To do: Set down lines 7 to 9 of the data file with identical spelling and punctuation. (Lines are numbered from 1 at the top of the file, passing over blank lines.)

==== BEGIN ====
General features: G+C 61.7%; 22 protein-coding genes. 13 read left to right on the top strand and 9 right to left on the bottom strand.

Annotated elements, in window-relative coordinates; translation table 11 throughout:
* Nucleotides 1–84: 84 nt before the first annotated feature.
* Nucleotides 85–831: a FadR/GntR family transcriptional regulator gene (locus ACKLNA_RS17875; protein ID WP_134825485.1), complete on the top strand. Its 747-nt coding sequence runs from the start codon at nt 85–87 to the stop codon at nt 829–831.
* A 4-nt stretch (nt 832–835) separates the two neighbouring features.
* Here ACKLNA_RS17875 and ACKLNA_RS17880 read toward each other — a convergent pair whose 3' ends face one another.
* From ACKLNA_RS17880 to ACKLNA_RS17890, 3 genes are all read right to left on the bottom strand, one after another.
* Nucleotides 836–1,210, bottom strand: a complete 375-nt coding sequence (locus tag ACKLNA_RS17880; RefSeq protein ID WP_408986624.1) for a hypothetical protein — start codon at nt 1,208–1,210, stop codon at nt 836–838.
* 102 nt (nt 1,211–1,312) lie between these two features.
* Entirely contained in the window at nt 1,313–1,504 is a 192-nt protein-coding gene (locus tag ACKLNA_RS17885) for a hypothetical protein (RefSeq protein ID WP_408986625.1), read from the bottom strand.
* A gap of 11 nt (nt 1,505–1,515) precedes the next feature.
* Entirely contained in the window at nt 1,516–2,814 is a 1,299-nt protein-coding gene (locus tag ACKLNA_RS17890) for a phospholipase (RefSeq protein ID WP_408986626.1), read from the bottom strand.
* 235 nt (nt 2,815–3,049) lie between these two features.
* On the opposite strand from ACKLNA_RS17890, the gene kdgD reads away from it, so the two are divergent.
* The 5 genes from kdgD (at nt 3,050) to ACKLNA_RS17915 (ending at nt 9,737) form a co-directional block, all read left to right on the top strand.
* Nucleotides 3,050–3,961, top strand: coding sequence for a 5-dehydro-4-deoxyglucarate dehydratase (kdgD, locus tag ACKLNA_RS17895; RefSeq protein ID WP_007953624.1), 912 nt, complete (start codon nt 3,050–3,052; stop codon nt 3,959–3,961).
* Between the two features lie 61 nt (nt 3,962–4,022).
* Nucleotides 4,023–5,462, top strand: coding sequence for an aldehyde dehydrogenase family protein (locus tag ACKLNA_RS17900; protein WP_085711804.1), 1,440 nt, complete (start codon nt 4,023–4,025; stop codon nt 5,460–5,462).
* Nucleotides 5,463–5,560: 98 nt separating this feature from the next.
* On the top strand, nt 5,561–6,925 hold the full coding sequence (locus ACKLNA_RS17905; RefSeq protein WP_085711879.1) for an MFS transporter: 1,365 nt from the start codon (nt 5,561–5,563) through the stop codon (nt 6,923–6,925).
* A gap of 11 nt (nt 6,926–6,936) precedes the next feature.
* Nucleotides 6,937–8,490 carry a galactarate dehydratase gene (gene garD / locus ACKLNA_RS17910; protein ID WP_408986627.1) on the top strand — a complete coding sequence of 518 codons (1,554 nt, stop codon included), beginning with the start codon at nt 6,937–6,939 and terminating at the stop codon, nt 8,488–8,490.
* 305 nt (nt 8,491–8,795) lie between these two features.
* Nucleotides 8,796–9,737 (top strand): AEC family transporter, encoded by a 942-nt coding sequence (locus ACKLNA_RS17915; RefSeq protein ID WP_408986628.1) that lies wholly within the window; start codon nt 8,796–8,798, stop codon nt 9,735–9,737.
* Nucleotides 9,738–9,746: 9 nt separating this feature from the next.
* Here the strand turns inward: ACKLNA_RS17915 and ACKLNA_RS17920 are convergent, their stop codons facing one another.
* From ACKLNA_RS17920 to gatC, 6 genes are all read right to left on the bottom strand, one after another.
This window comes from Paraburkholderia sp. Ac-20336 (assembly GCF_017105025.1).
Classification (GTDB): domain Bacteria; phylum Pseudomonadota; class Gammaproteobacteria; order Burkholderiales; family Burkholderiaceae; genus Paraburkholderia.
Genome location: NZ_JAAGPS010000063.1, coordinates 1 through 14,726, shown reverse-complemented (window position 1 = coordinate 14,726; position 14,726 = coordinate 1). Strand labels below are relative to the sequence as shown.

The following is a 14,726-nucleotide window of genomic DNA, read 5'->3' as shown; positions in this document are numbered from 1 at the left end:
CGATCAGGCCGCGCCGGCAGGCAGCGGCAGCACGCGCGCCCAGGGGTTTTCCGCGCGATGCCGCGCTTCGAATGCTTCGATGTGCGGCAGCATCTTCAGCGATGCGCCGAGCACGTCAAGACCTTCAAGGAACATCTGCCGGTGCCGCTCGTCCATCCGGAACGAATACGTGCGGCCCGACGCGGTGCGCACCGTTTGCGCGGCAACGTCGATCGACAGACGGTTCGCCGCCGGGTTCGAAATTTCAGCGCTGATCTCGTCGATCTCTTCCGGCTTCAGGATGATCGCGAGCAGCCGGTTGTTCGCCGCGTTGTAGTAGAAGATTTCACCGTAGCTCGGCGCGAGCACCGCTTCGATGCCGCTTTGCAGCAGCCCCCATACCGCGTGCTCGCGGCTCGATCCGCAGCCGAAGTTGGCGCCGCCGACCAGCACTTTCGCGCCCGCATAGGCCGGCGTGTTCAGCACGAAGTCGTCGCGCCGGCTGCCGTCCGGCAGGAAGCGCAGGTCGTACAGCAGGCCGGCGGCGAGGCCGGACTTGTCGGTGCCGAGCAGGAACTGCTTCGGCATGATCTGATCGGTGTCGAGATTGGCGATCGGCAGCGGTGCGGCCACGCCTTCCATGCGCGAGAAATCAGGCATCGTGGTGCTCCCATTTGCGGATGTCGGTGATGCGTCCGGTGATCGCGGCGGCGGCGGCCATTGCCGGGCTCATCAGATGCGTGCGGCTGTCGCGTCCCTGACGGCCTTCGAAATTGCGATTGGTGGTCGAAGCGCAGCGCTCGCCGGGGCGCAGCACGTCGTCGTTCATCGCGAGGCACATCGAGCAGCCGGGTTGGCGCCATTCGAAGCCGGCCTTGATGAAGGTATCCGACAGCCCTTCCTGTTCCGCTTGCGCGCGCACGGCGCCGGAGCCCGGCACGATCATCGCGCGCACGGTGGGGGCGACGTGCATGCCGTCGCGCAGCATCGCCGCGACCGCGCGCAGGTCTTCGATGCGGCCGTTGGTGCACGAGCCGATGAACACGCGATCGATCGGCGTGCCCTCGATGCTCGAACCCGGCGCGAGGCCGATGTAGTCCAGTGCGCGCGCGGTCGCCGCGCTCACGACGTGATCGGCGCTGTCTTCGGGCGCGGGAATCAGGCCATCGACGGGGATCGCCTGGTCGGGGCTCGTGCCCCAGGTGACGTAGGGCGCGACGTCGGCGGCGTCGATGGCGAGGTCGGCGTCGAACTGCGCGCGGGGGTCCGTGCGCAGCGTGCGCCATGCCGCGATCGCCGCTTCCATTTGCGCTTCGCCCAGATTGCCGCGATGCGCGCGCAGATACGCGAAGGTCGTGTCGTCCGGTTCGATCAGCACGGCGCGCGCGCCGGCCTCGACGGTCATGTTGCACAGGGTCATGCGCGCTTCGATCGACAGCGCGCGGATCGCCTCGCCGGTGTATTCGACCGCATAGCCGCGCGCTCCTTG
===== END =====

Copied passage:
* From ACKLNA_RS17880 to ACKLNA_RS17890, 3 genes are all read right to left on the bottom strand, one after another.
* Nucleotides 836–1,210, bottom strand: a complete 375-nt coding sequence (locus tag ACKLNA_RS17880; RefSeq protein ID WP_408986624.1) for a hypothetical protein — start codon at nt 1,208–1,210, stop codon at nt 836–838.
* 102 nt (nt 1,211–1,312) lie between these two features.